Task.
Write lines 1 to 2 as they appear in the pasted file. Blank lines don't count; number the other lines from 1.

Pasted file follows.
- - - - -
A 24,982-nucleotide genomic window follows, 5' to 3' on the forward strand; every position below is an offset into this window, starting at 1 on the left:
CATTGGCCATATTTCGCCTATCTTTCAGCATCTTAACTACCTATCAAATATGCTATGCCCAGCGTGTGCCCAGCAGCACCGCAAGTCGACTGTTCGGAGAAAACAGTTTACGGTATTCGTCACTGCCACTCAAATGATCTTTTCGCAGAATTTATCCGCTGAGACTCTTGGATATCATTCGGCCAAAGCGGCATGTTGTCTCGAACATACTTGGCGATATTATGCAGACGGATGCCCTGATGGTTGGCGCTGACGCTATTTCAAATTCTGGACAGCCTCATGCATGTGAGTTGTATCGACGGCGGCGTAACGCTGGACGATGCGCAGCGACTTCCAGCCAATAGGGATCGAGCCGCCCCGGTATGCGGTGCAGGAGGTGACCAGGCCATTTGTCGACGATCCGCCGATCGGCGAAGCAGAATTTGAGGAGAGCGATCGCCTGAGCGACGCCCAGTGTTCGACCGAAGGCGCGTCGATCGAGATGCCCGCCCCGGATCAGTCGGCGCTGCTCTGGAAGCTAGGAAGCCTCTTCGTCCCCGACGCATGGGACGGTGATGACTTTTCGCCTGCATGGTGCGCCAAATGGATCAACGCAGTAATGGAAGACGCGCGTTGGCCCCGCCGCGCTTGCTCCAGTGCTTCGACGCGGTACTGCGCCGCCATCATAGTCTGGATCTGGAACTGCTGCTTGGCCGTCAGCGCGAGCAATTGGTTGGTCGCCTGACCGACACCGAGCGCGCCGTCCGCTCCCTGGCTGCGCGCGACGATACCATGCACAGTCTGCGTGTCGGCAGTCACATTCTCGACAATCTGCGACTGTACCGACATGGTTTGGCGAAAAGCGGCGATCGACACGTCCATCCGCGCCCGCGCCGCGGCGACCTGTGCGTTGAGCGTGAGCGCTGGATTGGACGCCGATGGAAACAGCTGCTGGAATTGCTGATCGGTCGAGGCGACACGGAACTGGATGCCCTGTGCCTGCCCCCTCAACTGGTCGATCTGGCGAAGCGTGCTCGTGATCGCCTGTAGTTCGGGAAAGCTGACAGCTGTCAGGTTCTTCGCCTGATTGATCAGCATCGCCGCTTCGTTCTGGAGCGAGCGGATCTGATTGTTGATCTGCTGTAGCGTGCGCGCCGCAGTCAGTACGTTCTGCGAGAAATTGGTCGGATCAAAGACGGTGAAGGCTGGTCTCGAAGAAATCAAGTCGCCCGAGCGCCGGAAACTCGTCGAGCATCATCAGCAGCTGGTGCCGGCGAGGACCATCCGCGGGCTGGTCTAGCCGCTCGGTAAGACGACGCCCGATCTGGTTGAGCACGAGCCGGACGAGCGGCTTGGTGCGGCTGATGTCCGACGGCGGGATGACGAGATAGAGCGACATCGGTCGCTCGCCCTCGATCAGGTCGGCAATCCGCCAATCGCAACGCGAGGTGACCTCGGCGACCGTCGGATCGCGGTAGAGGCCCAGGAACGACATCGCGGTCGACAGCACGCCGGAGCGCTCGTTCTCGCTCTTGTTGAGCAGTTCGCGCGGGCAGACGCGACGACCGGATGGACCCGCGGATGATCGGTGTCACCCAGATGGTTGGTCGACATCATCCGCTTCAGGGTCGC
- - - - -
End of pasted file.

A 24,982-nucleotide genomic window follows, 5' to 3' on the forward strand; every position below is an offset into this window, starting at 1 on the left:
CATTGGCCATATTTCGCCTATCTTTCAGCATCTTAACTACCTATCAAATATGCTATGCCCAGCGTGTGCCCAGCAGCACCGCAAGTCGACTGTTCGGAGAAAACAGTTTACGGTATTCGTCACTGCCACTCAAATGATCTTTTCGCAGAATTTATCCGCTGAGACTCTTGGATATCATTCGGCCAAAGCGGCATGTTGTCTCGAACATACTTGGCGATATTATGCAGACGGATGCCCTGATGGTTGGCGCTGACGCTATTTCAAATTCTGGACAGCCTCATGCATGTGAGTTGTATCGACGGCGGCGTAACGCTGGACGATGCGCAGCGACTTCCAGCCAATAGGGATCGAGCCGCCCCGGTATGCGGTGCAGGAGGTGACCAGGCCATTTGTCGACGATCCGCCGATCGGCGAAGCAGAATTTGAGGAGAGCGATCGCCTGAGCGACGCCCAGTGTTCGACCGAAGGCGCGTCGATCGAGATGCCCGCCCCGGATCAGTCGGCGCTGCTCTGGAAGCTAGGAAGCCTCTTCGTCCCCGACGCATGGGACGGTGATGACTTTTCGCCTGCATGGTGCGCCAAATGGATCAACGCAGTAATGGAAGACGCGCGTTGGCCCCGCCGCGCTTGCTCCAGTGCTTCGACGCGGTACTGCGCCGCCATCATAGTCTGGATCTGGAACTGCTGCTTGGCCGTCAGCGCGAGCAATTGGTTGGTCGCCTGACCGACACCGAGCGCGCCGTCCGCTCCCTGGCTGCGCGCGACGATACCATGCACAGTCTGCGTGTCGGCAGTCACATTCTCGACAATCTGCGACTGTACCGACATGGTTTGGCGAAAAGCGGCGATCGACACGTCCATCCGCGCCCGCGCCGCGGCGACCTGTGCGTTGAGCGTGAGCGCTGGATTGGACGCCGATGGAAACAGCTGCTGGAATTGCTGATCGGTCGAGGCGACACGGAACTGGATGCCCTGTGCCTGCCCCCTCAACTGGTCGATCTGGCGAAGCGTGCTCGTGATCGCCTGTAGTTCGGGAAAGCTGACAGCTGTCAGGTTCTTCGCCTGATTGATCAGCATCGCCGCTTCGTTCTGGAGCGAGCGGATCTGATTGTTGATCTGCTGTAGCGTGCGCGCCGCAGTCAGTACGTTCTGCGAGAAATTGGTCGGATCAAAGACGGTGAAGGCTGGTCTCGAAGAAATCAAGTCGCCCGAGCGCCGGAAACTCGTCGAGCATCATCAGCAGCTGGTGCCGGCGAGGACCATCCGCGGGCTGGTCTAGCCGCTCGGTAAGACGACGCCCGATCTGGTTGAGCACGAGCCGGACGAGCGGCTTGGTGCGGCTGATGTCCGACGGCGGGATGACGAGATAGAGCGACATCGGTCGCTCGCCCTCGATCAGGTCGGCAATCCGCCAATCGCAACGCGAGGTGACCTCGGCGACCGTCGGATCGCGGTAGAGGCCCAGGAACGACATCGCGGTCGACAGCACGCCGGAGCGCTCGTTCTCGCTCTTGTTGAGCAGTTCGCGCGGGCAGACGCGACGACCGGATGGACCCGCGGATGATCGGTGTCACCCAGATGGTTGGTCGACATCATCCGCTTCAGGGTCGC